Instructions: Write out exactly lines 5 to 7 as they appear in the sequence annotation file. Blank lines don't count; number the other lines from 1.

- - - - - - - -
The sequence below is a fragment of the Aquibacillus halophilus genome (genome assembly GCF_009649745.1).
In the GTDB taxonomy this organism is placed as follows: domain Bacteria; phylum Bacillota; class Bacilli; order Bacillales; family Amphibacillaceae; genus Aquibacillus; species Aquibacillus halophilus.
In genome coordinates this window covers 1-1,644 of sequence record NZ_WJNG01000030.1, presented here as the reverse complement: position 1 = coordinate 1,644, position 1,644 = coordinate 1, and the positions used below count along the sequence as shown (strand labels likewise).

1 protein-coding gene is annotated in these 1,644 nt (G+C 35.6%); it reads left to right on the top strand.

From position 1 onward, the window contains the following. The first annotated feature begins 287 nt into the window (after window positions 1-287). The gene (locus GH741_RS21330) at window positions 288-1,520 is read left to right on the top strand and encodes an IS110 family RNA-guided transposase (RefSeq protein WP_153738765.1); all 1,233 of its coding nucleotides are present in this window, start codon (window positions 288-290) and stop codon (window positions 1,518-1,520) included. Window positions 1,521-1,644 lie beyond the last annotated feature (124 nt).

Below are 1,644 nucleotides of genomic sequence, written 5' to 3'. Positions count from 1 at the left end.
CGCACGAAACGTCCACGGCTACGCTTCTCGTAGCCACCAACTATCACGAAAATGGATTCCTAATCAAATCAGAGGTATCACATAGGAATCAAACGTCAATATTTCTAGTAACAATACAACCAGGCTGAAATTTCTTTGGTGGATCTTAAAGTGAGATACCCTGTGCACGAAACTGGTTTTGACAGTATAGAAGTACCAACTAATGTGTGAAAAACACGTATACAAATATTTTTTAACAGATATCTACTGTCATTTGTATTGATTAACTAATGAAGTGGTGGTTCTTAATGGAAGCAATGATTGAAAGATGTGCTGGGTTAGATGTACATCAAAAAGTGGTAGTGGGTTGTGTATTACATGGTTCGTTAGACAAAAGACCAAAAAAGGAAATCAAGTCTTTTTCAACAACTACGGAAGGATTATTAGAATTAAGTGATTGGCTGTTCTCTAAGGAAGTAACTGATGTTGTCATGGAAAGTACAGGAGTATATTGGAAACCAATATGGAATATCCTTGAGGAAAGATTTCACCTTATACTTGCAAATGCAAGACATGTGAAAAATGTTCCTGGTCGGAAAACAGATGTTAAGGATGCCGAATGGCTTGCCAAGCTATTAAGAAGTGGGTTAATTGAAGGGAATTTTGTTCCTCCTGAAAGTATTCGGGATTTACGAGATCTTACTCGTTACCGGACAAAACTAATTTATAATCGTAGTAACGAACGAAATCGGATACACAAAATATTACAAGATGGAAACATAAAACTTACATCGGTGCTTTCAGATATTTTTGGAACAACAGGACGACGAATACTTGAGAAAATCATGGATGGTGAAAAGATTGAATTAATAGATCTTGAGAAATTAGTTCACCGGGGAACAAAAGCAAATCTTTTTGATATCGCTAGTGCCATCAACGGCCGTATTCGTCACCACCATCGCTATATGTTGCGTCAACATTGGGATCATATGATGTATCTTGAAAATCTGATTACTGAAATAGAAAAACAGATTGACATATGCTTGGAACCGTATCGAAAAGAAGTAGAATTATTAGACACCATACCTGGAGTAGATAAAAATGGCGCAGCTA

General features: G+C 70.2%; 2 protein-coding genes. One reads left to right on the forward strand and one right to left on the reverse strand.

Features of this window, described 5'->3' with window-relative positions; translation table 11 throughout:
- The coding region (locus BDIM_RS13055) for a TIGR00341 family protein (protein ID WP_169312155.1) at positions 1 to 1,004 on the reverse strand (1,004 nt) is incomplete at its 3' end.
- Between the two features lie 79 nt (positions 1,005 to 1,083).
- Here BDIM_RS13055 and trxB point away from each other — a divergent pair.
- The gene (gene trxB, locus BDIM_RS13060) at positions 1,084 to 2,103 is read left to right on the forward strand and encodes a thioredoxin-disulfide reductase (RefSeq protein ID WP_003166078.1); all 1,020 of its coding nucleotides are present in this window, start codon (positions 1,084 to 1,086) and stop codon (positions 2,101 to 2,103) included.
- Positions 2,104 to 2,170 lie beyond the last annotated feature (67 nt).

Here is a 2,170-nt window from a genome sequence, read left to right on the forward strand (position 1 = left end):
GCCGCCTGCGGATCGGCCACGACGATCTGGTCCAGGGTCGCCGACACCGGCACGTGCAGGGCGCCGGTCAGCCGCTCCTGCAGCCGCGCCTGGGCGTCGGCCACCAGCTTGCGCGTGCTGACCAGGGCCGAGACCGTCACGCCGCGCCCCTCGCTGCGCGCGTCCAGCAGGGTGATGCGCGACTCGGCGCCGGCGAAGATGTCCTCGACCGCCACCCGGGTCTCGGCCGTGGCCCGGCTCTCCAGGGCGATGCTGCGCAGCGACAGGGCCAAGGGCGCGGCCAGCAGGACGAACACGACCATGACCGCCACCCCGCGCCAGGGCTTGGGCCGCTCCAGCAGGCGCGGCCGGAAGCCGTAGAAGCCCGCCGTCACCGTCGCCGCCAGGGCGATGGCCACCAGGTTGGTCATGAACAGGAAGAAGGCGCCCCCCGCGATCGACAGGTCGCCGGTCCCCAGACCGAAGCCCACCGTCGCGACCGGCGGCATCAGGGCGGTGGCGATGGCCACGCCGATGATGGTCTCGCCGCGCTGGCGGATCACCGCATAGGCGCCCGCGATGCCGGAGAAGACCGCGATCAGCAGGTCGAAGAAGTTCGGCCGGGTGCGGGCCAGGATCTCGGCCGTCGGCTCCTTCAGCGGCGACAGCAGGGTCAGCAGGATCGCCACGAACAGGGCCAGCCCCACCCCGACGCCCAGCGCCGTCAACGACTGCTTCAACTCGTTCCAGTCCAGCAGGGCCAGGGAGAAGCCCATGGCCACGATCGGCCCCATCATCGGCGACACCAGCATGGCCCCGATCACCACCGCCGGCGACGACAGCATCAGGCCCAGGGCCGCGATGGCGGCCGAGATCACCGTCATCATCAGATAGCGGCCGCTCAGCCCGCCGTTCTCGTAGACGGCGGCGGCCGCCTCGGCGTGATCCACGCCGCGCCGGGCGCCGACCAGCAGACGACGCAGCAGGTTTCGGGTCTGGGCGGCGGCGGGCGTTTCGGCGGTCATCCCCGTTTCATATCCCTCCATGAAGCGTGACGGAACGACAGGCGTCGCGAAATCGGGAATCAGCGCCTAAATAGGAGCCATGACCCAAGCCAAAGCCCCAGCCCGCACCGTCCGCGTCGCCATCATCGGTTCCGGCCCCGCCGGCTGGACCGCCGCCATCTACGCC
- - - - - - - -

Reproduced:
From position 1 onward, the window contains the following. The first annotated feature begins 287 nt into the window (after window positions 1-287). The gene (locus GH741_RS21330) at window positions 288-1,520 is read left to right on the top strand and encodes an IS110 family RNA-guided transposase (RefSeq protein WP_153738765.1); all 1,233 of its coding nucleotides are present in this window, start codon (window positions 288-290) and stop codon (window positions 1,518-1,520) included. Window positions 1,521-1,644 lie beyond the last annotated feature (124 nt).

Below are 1,644 nucleotides of genomic sequence, written 5' to 3'. Positions count from 1 at the left end.
CGCACGAAACGTCCACGGCTACGCTTCTCGTAGCCACCAACTATCACGAAAATGGATTCCTAATCAAATCAGAGGTATCACATAGGAATCAAACGTCAATATTTCTAGTAACAATACAACCAGGCTGAAATTTCTTTGGTGGATCTTAAAGTGAGATACCCTGTGCACGAAACTGGTTTTGACAGTATAGAAGTACCAACTAATGTGTGAAAAACACGTATACAAATATTTTTTAACAGATATCTACTGTCATTTGTATTGATTAACTAATGAAGTGGTGGTTCTTAATGGAAGCAATGATTGAAAGATGTGCTGGGTTAGATGTACATCAAAAAGTGGTAGTGGGTTGTGTATTACATGGTTCGTTAGACAAAAGACCAAAAAAGGAAATCAAGTCTTTTTCAACAACTACGGAAGGATTATTAGAATTAAGTGATTGGCTGTTCTCTAAGGAAGTAACTGATGTTGTCATGGAAAGTACAGGAGTATATTGGAAACCAATATGGAATATCCTTGAGGAAAGATTTCACCTTATACTTGCAAATGCAAGACATGTGAAAAATGTTCCTGGTCGGAAAACAGATGTTAAGGATGCCGAATGGCTTGCCAAGCTATTAAGAAGTGGGTTAATTGAAGGGAATTTTGTTCCTCCTGAAAGTATTCGGGATTTACGAGATCTTACTCGTTACCGGACAAAACTAATTTATAATCGTAGTAACGAACGAAATCGGATACACAAAATATTACAAGATGGAAACATAAAACTTACATCGGTGCTTTCAGATATTTTTGGAACAACAGGACGACGAATACTTGAGAAAATCATGGATGGTGAAAAGATTGAATTAATAGATCTTGAGAAATTAGTTCACCGGGGAACAAAAGCAAATCTTTTTGATATCGCTAGTGCCATCAACGGCCGTATTCGTCACCACCATCGCTATATGTTGCGTCAACATTGGGATCATATGATGTATCTTGAAAATCTGATTACTGAAATAGAAAAACAGATTGACATATGCTTGGAACCGTATCGAAAAGAAGTAGAATTATTAGACACCATACCTGGAGTAGATAAAAATGGCGCAGCTA